For listeners unconverted by the art of Jordi Savall, the enthusiasm with which his fervent fans have greeted his successive recordings has always seemed, to say the least, uncritical. After all, it seemed highly implausible that Savall's records could have steadily gotten better through his long career. How could his late-'70s recordings of Marin Marais' bass viole music have been bettered by his 1988 recording of Monteverdi's Vespers, then bettered again by his 1992 recording of Mozart's Requiem, then bettered again by his 1998 recording La Voix Humaines? And, the unconverted asked, how could Savall have again made a better record in this 2005 recording called Altre Follie with his chamber ensemble Hespèrion XXI featuring violinist Manfredo Kraemer?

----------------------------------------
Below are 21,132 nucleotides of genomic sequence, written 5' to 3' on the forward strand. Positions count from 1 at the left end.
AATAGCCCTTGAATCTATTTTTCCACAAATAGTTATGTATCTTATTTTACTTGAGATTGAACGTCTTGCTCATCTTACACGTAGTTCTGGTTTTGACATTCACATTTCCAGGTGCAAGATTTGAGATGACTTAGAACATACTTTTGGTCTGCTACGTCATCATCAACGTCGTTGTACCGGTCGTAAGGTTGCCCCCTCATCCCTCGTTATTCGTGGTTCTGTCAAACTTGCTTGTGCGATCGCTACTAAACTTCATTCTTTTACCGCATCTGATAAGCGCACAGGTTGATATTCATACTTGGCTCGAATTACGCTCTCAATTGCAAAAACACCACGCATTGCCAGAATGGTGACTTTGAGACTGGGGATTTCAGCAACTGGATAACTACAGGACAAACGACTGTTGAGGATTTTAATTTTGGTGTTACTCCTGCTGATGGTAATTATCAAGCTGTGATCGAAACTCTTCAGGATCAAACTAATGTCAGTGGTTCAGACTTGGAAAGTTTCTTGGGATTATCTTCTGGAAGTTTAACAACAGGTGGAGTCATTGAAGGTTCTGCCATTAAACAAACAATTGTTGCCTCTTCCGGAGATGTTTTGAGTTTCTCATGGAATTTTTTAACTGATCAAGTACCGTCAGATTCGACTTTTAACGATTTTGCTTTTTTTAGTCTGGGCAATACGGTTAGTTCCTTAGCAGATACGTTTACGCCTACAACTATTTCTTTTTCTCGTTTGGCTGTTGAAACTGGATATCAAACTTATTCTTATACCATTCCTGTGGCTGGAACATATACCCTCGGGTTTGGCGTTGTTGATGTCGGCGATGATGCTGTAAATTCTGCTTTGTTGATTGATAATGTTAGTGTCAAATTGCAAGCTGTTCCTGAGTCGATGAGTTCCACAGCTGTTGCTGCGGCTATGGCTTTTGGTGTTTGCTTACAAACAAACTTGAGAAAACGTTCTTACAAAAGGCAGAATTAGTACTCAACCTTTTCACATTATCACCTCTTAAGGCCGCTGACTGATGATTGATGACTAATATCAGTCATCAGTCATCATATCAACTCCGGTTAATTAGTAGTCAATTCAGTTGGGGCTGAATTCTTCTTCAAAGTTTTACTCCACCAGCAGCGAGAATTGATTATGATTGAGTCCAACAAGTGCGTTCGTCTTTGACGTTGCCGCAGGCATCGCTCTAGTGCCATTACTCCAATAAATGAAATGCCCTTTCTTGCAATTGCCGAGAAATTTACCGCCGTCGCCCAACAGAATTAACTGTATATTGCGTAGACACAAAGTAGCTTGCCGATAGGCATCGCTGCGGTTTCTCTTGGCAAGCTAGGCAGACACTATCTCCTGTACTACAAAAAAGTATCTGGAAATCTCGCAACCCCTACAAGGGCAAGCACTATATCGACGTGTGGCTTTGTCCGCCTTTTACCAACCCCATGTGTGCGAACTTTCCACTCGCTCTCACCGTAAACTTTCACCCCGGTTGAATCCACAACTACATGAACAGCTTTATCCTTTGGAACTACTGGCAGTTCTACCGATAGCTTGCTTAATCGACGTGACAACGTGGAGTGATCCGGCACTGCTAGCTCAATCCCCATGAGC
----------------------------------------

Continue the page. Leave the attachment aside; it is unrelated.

All Savall's fervent fans could do was to point to the recording. The excellence of the music on the program is undeniable. Each Follie setting from the anonymous Peruvian composer's rhythmically infectious Folias criollas to the Venetian composer Antonio Vivaldi's violently virtuosic La Follia Sonata is more impressive than the last, their totality forming an organic unity in which the whole is far more than the sum of its parts. The beauty of the performances is incontestable. From the elegantly accomplished playing of Manfredo Kraemer through the supple théorbe playing of Rolf Lislevand and the blissful harp playing of Arianna Savall to the masterful viola da gamba playing of Jordi Savall himself, Hespèrion XXI is a group with an affectionate ensemble, an effortless virtuosity, and a warm and embracing humanity. For Savall's fervent fans, the easy intensity of their playing and the profound expressivity of their interpretations coupled with the superbly chosen programs are the qualities that have consistently if improbably enabled Savall to make better records. Alia Vox's sound captures the uncanny sense of real people performing in a real space in real time.